Updated: Oct 3, 2018
By Mmakgotla Batsalelwang
RAMOTSWA, 28 August (BOPA) “All children have a right to be loved, cared for and raised by both parents regardless of the relationship status of the parents,” says Ms Charlene van Riet-lowe, mediator and founder of Mediation Mechanics in an interview.
Mediation is a dynamically structured collaborative process where a neutral third party assists disputing parties in resolving conflict through the use of specialized communication and negotiation techniques.
Mediation Mechanics offers highly experienced and qualified Mediators to help parents through the process of creating a parenting plan, understanding what is working now and what needs to be implemented, to give their children the best possible childhood experience.
A parenting plan is essentially a document which outlines when the children will be with each parent and states how parenting tasks will be handled.
Ms Van Riet-Lowe explains that the plan is intended to ensure the children’s optimal development by providing continuity, stability and predictability for the future while ensuring frequent and continued contact with each parent.
The Children’s Act of Botswana provides a guideline for co-parenting agreements to biological parents who are not married and do not live together. In terms of the Act, the co-parenting agreement should be in writing and should set out the following:
- Which parent the child shall reside with
- Which parent shall determine the child’s up-bringing
- The times the child will spend with each parent
- The financial and other responsibilities of each parent towards the child and other matters as may be prescribed.
Some issues which may be incorporated in a parenting plan include vacation/holiday schedules, clothing, medical needs, extra-curricular activities, how to communicate with children using telephone, letters and email, how the child will get from one parent’s home to the other or to school or day care, how school, medical and other bills will be shared.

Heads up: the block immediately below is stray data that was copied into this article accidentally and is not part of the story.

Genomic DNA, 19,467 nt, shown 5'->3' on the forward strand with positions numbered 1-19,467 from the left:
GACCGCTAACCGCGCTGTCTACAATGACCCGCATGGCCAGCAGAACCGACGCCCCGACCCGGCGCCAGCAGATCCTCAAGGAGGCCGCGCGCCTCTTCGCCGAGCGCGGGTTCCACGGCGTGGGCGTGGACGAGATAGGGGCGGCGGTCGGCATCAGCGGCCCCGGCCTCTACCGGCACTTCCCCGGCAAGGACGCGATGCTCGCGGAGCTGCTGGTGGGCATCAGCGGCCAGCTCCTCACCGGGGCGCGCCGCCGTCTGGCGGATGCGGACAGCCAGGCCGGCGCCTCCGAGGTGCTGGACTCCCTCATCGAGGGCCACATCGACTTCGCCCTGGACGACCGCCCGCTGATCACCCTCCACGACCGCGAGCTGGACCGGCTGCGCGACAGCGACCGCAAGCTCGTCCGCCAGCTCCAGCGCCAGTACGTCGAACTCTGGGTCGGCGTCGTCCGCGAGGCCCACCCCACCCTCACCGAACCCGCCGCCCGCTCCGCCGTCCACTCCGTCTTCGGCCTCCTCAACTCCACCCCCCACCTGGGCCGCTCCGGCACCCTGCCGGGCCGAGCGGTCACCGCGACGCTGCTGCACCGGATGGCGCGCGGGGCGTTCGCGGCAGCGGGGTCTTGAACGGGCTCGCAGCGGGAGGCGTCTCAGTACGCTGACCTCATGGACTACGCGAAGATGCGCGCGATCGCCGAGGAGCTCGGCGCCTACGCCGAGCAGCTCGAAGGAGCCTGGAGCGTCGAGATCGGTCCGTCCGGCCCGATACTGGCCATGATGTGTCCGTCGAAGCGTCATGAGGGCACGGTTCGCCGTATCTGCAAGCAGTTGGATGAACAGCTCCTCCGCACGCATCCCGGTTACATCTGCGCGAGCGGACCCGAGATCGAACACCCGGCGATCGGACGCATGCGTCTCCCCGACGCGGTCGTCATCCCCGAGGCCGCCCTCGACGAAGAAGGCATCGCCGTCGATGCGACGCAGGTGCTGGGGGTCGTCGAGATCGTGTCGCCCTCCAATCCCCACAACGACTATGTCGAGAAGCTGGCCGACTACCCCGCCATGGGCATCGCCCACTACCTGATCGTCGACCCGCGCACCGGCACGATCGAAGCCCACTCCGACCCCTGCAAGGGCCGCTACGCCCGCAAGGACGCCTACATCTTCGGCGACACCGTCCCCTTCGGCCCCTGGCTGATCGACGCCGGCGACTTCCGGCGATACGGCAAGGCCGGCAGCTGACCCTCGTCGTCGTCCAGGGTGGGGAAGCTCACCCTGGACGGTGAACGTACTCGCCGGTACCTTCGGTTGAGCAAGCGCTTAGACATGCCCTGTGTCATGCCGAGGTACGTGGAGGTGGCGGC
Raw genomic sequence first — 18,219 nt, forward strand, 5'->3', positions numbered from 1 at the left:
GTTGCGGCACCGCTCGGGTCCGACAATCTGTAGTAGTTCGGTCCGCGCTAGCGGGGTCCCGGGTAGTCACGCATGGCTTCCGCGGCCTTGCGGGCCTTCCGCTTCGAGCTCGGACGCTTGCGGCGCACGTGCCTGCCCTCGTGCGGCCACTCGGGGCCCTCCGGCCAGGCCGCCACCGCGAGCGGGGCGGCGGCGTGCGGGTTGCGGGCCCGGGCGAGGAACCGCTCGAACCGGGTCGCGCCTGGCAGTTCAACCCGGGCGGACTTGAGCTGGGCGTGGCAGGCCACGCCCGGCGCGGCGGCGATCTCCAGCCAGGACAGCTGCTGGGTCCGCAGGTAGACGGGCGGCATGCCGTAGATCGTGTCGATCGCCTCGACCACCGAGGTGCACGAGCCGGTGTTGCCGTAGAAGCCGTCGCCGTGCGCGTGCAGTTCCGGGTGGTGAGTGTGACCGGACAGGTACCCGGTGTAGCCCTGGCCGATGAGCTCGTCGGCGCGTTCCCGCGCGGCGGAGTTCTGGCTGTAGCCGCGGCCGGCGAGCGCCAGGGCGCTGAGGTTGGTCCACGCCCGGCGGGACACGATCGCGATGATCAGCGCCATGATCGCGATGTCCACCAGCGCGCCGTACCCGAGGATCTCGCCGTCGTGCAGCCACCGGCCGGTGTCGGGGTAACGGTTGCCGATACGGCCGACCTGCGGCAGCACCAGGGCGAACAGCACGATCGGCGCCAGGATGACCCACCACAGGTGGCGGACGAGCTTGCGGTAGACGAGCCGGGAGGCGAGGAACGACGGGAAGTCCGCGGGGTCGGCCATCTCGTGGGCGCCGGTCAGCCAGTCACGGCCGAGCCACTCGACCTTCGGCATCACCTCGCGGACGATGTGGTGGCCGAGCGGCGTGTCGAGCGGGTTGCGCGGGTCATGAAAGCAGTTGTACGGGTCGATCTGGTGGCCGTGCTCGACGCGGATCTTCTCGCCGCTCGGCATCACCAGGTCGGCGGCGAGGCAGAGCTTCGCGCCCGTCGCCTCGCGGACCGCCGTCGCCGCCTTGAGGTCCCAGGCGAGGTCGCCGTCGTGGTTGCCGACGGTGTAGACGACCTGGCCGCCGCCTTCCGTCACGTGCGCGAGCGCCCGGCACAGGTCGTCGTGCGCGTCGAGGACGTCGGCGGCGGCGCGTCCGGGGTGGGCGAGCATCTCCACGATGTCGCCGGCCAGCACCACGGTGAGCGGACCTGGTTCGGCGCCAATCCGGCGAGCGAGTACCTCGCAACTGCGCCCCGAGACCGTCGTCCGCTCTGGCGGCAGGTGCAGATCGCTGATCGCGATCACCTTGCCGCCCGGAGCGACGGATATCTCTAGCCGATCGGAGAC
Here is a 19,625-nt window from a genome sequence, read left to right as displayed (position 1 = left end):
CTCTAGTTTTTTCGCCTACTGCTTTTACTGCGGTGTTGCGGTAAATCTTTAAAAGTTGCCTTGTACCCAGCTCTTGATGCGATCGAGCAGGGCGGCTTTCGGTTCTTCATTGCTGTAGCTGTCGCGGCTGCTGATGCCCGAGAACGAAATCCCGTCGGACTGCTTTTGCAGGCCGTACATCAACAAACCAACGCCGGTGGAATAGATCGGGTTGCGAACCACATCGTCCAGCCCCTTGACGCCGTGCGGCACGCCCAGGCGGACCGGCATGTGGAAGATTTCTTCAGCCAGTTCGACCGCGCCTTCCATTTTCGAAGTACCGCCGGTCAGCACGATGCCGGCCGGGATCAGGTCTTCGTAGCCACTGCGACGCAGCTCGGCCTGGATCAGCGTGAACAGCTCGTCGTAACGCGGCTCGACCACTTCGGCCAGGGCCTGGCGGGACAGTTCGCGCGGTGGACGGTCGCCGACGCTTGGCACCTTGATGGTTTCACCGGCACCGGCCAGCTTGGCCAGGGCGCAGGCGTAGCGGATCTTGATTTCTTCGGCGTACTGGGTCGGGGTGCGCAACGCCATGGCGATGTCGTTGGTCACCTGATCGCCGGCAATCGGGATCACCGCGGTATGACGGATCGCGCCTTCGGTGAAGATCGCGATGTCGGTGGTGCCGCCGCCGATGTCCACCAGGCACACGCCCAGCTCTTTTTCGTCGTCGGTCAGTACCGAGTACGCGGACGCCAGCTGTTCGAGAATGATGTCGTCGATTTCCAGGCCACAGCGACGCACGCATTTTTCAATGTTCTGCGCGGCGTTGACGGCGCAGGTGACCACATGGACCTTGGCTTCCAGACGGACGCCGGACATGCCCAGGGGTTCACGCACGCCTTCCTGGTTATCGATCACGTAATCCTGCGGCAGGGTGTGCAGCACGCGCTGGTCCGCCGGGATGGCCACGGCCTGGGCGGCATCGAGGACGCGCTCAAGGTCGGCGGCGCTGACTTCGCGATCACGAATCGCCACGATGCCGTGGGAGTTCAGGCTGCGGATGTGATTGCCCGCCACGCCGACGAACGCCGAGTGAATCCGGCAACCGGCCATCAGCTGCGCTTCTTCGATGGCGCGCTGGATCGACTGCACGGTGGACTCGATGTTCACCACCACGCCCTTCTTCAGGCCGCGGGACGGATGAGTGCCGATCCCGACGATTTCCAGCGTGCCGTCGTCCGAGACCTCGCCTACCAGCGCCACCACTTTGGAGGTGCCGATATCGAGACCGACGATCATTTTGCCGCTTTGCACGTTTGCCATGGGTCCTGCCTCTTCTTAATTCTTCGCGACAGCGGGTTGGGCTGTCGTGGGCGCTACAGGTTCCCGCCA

A parenting plan can include information about which other family members can be included in the parenting arrangements, for example grandparents, aunties and uncles.
The Act requires that the copy of the agreement should be filed by the parents with the clerk of the children’s court in the district the child resides in.
Either parent may vary or revoke the agreement by giving written notice of the intention to vary or revoke the agreement and provide the grounds or reasons for seeking the variation or revocation.
This must be done in the children’s court in the district the child is based.
Ms Van Riet-Lowe says in creating a parenting plan, it is essential to think of your children’s needs first.
Each child is unique with a different temperament, personality and these variations should be factored into the parenting plan. It is Important to note that consistency and predictability are key when following up on a parenting plan.
It should be highlighted that a written plan cannot address every possible situation which might occur and therefore parents must implement the plan in a spirit of good faith and mutual cooperation.
She emphasized that from time to time, parents should review the plan as their children’s needs change.
The Children’s Act requires that in reviewing or varying the plan, the best interests of the child are the paramount consideration.
Furthermore, the Act requires that the court shall take into account any views expressed by the child.
Mediation Mechanics offers highly experienced and qualified Mediators to help parents through the process of creating a parenting plan, understanding what is working now and what needs to be implemented, to give your child the best possible childhood experience.
To get a FREE consultation on Mediation, a Parenting Plan and its benefits for your child contact Mediation Mechanics at:
Tel: +267 311 58 67